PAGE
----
Mayo Clinic experts shared their leadership and knowledge of regenerative medicine with an international audience at the World Stem Cell Summit in Miami. Every year more than 2,000 physicians, scientists, bioethicists, industry, government watchdogs and patient advocates from 44 countries convene at the World Stem Cell Summit to collaborate and focus on ways to advance emerging regenerative sciences. “This conference attracts some of the most preeminent minds in regenerative medicine and is representative of the field’s eco system. It’s a chance to share our latest research and newest applications of validated regenerative procedures,” says Shane Shapiro, M.D., medical director of Mayo Clinic Center for Regenerative Medicine Therapeutic Suites at Mayo’s Jacksonville, Florida campus. Dr. Shapiro and fellow speakers Dr. Terzic and Dr. Qu receive funding from Gerstner Philanthropies.Read more about the summit at mayoclinic.org
The Gerstner Family Foundation has made the first installment of its $750,000 grant to Seton Education Partners to support the opening of two new Brilla Schools in the Bronx. Founded by Seton Education Partners in 2013, Brilla Public Charter Schools is a network of high-performing, classically-based charter schools located in the Bronx, NY. The network currently serves 940 students, 91% of whom qualify for free or reduced-price lunch. Brilla, which means “shine” in Spanish, was founded on the conviction that schools should develop the whole child—mind, body, and spirit. For that reason, in addition to leveraging the best instructional practices such as technology-based learning, a co-teaching model, and a longer school year, Brilla implements a robust character education program centered around the four core virtues of courage, justice, wisdom, and self-control. In both ELA and math, Brilla was the third highest performing school out of all New York state elementary schools serving a similar demographic. Other funders of the project include The Facilities Investment Fund and Charter School Growth Fund.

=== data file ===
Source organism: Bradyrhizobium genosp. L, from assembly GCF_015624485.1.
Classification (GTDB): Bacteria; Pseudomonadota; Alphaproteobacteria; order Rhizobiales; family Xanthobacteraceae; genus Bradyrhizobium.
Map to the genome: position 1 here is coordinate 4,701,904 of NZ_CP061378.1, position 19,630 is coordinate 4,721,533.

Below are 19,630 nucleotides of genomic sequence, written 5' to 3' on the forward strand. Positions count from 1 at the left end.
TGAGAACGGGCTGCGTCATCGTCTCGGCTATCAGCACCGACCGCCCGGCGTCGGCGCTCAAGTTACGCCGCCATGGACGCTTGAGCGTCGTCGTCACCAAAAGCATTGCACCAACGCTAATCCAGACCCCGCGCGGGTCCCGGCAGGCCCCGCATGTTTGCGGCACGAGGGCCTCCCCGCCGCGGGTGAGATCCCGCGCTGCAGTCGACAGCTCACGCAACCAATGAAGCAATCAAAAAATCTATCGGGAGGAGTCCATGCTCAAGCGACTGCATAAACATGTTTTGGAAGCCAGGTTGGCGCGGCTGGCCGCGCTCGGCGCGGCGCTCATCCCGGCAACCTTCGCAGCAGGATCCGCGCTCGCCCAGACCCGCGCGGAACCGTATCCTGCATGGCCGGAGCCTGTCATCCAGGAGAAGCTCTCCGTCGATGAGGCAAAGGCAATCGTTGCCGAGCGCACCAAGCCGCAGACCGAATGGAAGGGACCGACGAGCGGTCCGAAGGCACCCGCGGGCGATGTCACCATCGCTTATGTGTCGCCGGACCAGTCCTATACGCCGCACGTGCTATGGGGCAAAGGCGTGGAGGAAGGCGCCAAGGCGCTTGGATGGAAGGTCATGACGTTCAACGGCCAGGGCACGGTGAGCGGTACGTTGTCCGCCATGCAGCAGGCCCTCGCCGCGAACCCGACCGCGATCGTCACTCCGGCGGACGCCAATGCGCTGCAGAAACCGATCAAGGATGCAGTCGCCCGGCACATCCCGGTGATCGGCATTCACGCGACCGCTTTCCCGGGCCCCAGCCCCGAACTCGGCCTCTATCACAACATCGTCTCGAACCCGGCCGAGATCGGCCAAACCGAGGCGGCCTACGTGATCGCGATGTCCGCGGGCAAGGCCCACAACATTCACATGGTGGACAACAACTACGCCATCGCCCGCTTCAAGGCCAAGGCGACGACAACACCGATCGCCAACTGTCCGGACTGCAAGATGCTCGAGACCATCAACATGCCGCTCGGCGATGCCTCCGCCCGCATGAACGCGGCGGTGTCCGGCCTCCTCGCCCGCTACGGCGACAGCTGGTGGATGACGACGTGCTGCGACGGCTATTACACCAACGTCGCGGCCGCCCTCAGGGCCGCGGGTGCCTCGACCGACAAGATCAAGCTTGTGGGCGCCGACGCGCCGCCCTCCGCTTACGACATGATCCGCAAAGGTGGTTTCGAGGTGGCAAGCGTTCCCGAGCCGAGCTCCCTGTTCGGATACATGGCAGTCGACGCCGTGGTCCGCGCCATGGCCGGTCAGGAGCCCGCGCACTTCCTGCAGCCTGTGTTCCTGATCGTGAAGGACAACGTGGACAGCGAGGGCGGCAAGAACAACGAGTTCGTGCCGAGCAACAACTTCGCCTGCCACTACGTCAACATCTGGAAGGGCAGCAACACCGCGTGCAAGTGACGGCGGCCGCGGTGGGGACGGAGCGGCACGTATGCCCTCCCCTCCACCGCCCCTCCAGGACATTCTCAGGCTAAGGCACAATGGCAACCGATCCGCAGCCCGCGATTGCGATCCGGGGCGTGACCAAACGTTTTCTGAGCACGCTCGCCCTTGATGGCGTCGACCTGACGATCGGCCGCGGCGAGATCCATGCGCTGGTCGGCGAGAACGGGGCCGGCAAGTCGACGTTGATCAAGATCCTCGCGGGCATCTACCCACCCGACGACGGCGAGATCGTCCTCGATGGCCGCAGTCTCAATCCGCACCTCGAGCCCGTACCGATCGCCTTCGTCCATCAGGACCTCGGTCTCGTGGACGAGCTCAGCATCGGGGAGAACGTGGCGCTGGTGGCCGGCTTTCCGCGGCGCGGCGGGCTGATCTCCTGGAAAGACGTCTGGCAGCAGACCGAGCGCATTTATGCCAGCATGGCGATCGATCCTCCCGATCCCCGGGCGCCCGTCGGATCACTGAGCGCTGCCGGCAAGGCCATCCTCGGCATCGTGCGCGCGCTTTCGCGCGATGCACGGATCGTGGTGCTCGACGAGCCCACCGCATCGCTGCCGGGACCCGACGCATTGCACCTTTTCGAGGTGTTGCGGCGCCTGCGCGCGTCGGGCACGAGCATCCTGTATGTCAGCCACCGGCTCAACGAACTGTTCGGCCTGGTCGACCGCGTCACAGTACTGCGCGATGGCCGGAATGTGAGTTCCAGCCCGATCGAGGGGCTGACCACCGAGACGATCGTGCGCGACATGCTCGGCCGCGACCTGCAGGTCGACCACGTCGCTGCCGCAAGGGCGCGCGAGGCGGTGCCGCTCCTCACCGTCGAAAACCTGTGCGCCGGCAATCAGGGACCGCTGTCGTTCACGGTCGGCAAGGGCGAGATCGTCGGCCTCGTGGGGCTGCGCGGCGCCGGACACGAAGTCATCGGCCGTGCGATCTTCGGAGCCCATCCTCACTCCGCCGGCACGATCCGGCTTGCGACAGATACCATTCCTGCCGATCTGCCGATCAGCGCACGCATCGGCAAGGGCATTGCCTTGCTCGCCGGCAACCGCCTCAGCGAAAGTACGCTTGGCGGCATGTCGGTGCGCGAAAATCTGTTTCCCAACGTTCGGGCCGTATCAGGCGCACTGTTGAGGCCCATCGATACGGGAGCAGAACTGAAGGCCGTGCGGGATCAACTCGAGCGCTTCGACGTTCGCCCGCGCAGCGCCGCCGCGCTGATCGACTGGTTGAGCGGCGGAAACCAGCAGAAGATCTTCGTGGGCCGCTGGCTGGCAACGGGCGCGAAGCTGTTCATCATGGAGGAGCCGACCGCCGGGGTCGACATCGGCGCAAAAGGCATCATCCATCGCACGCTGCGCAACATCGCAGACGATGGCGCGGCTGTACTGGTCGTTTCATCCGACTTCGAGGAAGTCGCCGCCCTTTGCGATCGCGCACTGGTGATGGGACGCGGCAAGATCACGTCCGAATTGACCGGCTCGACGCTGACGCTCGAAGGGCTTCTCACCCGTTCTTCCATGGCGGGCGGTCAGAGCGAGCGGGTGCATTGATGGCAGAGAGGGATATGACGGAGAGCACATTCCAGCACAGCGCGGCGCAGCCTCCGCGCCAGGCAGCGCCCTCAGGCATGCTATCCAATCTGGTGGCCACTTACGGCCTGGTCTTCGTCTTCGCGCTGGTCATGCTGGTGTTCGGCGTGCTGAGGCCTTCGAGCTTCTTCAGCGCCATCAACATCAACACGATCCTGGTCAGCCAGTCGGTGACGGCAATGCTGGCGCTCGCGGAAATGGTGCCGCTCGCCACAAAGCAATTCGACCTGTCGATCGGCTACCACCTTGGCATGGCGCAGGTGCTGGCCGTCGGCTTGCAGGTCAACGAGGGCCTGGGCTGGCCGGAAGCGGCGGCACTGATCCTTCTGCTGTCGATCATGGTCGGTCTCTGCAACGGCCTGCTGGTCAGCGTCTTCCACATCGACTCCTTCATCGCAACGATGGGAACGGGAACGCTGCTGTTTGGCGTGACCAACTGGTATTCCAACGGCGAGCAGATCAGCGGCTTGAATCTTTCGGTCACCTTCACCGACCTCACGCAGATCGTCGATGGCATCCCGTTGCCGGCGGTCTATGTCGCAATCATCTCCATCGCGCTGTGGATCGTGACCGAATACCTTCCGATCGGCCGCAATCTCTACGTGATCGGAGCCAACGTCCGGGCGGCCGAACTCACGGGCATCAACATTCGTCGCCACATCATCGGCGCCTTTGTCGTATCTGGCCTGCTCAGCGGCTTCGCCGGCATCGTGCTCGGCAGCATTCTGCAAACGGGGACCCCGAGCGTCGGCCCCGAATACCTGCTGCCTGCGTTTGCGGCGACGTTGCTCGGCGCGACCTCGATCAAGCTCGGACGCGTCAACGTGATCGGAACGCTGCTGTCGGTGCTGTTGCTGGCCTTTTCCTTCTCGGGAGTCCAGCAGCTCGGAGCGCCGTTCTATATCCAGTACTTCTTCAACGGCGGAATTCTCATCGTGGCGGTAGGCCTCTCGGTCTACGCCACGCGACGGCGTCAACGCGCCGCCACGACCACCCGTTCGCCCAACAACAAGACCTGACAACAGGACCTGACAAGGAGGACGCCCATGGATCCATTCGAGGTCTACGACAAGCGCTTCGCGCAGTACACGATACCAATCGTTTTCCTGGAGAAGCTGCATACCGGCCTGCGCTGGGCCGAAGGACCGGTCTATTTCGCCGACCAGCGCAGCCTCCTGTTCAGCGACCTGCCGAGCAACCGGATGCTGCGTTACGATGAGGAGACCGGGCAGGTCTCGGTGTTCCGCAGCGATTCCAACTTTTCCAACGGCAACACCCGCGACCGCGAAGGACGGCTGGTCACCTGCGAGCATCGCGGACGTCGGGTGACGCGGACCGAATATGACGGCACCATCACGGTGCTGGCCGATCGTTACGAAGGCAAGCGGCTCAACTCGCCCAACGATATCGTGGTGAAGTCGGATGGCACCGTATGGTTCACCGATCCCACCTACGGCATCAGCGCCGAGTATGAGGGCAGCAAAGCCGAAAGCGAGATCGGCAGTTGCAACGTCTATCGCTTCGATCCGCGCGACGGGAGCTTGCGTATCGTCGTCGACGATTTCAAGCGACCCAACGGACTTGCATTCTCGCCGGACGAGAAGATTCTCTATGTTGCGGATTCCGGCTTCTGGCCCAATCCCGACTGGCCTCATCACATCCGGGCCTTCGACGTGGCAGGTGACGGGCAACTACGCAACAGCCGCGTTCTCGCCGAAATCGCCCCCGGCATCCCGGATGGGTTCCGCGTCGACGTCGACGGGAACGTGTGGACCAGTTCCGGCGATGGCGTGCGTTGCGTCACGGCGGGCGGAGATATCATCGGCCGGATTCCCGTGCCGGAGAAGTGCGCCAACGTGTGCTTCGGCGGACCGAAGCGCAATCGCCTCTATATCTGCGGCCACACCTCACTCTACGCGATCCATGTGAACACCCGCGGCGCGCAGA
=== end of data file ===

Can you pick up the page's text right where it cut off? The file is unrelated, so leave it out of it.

Gerstner Philanthropies announced today that it has awarded $3.1 million to 18 social services organizations to be used for emergency grants to people in need. Gerstner made the grants as part of its Helping Hands program, and anticipates making additional grants this year for Helping Hands to bring the total close to $4 million. Emergency grants have been a core part of Gerstner’s work for over a decade, with grants for Helping Hands totaling almost $12 million. Approximately 12,000 households have been helped, primarily in NYC and also in Boston and Palm Beach County, Florida. The majority of emergency grants are used for eviction prevention, though funds may also be used for other urgent needs. The average emergency grant size is under $1,000. Gerstner’s recent round of grantmaking comes on the heels of the first Helping Hands convening, held in November 2019 assembling representatives from all of the organizations in the program to discuss challenges and innovations, share stories of impact, and brainstorm ideas for scaling emergency grantmaking.Read more at philanthropynewyork.org